Reprogramming Stigma

How do and can we change the stigma that is strongly placed when we speak about lung cancer? It was suggested that this cancer only stems from smoking so if you smoke then that’s the stain you get.

Now that we’re seeing more and more nonsmokers being diagnosed with lung cancer the thought of “Hum, maybe this isn’t the case”. The real discussion is does it matter in the land of to breathe or not to breathe, because as I always say: To breathe is not discriminatory.

So how do we reprogram the word while giving it the substance and attention it deserves?

Challenging lung cancer misconceptions

I did an interview a few years back with a noted lung cancer advocate and thriver, and she nailed it on the head. "Anyone can be diagnosed with lung cancer if they have lungs”. It was such a bold and truthful point I had to sit and think on it for a minute when she said it.

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Many people believe only one set of circumstances leads to a diagnosis. Sometimes the environment can be a culprit and because of missed callouts, some people don’t factor in those very early symptoms that may be an issue.

The labeling of this cancer doesn’t automatically lead many to believe they have it when they in fact do show certain signs of the cancer. The assumptions that are based on this stigma can be detrimental.

Breaking down stereotypes

Reprogramming the conversation is about allowing shared experiences to eradicate the stigma. The more people who are comfortable educating those on their condition that it is not only a smoker’s possibility but everyone is fair game here.

Unfortunately, as soon as lung cancer is mentioned automatically the assumptions fall in line, where then an impactful conversation is missed because the assumption clouds the message. I always say it doesn’t matter if the person smoked or not but for those looking in from the outside, it limits the chance to explain the varied experiences, as even a non-smoker will get grouped in the same bubble.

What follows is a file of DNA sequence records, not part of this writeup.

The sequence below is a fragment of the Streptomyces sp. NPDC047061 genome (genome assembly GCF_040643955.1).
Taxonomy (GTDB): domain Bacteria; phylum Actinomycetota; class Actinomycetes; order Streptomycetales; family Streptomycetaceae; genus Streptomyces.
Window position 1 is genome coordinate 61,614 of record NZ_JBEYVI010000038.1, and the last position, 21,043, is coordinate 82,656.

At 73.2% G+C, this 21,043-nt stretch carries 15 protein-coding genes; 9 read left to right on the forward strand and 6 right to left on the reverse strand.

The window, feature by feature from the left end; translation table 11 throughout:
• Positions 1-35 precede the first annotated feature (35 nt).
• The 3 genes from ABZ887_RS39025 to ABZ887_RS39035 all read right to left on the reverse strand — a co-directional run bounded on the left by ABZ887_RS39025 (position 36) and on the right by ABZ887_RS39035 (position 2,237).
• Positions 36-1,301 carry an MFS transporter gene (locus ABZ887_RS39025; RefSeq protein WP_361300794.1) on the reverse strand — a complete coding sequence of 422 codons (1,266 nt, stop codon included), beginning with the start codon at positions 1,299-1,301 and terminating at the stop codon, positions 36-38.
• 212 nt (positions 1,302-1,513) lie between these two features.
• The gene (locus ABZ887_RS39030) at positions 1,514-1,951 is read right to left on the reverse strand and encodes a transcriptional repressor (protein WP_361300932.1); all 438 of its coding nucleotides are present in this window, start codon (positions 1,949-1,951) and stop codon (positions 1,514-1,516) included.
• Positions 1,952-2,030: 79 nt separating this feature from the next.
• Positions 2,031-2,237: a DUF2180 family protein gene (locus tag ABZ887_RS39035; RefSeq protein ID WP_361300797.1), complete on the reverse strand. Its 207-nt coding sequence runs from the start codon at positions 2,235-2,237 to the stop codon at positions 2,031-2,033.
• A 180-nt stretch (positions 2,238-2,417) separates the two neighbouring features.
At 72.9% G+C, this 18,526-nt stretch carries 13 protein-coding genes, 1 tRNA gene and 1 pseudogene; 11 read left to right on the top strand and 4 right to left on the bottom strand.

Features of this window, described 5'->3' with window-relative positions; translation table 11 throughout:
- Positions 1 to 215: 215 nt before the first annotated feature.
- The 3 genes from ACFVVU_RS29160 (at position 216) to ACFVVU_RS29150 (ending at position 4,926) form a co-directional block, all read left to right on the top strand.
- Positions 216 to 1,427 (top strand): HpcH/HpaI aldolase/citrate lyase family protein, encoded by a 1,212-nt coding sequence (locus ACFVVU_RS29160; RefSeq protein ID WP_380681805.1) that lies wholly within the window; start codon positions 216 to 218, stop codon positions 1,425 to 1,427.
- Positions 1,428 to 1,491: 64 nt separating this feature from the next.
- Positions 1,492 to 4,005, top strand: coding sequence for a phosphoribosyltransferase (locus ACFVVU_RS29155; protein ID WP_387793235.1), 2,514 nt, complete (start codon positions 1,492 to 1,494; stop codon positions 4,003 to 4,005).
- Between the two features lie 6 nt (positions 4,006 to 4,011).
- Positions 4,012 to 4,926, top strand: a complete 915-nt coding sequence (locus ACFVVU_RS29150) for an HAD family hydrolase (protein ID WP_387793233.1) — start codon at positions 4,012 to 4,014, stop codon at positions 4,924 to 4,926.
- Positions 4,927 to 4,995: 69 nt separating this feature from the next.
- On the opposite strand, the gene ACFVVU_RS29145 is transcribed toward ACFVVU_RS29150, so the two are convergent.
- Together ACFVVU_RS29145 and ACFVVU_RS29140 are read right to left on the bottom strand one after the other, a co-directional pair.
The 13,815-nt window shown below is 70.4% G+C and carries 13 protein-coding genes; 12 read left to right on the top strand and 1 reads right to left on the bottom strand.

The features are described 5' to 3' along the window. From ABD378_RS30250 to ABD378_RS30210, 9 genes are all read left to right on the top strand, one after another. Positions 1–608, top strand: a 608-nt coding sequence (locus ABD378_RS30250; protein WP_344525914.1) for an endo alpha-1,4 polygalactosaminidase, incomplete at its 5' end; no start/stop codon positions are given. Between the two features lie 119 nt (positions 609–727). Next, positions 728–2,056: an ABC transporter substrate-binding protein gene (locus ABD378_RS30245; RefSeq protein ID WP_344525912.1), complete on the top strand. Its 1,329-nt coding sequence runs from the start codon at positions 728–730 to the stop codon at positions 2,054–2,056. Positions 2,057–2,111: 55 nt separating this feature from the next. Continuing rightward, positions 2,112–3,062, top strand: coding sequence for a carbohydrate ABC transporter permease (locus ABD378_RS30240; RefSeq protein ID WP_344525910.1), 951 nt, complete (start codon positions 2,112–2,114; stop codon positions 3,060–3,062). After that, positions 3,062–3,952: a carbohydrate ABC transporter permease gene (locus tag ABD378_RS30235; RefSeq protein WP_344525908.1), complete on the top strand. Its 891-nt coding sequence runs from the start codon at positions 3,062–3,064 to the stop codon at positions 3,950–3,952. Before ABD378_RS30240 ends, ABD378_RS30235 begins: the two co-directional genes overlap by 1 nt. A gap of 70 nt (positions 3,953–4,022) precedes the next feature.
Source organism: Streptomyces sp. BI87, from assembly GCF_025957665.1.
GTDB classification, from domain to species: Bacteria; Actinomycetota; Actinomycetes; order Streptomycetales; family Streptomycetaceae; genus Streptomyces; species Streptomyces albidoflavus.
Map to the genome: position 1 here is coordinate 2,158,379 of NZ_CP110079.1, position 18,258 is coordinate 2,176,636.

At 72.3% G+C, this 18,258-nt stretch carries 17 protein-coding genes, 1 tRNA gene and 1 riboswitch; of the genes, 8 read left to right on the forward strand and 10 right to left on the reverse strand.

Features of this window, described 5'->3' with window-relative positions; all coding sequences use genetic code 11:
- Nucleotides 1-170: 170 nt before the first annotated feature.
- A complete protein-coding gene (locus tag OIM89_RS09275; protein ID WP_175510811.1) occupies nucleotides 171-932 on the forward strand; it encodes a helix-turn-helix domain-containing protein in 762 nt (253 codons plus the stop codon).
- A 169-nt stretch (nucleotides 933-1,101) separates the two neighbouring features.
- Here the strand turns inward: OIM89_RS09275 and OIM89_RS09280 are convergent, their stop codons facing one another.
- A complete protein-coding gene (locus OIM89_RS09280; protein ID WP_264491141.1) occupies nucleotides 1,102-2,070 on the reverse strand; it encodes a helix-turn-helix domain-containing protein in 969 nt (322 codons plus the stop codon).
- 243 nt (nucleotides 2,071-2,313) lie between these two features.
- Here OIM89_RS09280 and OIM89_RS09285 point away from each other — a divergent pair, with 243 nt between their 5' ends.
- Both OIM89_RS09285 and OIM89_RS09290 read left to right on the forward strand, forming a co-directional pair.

It’s a great balance of hearing a smoker’s story as well as a nonsmoker's experience to educate the public on an even ground.

Educating and empowering

I get it that some people may not want to be bothered breaking it down in how their cancer has changed their lives, and for others to understand the full picture. It’s enough to cope with the new reality and now explain how it changes the reactions.

The few that don’t know and don’t care and stick with the labels, there are just as many who want to know more, and many have a lightbulb moment when they understand the complexity of lung cancer, and that the stigma could use retooling.

Now seeing the state of where we’re at in how stigma can stifle the conversation; what is your responsibility in educating those about your lung cancer? Here are some tips for reprogramming the stigma in stating the conversation:

  • Let me tell you my symptoms as a non-smoker
  • Did you know secondhand smoke affects 15-35% of non-smokers?
  • There are triggering words that not exactly true about lung cancer- let’s talk about it
  • Express other factors of lung cancer other than smoking (environment, family history)

It's a long hike in educating but worth it in reaching a few.

 The time to fight is now, with integrity, grace, hope, and a smile….when you feel like it

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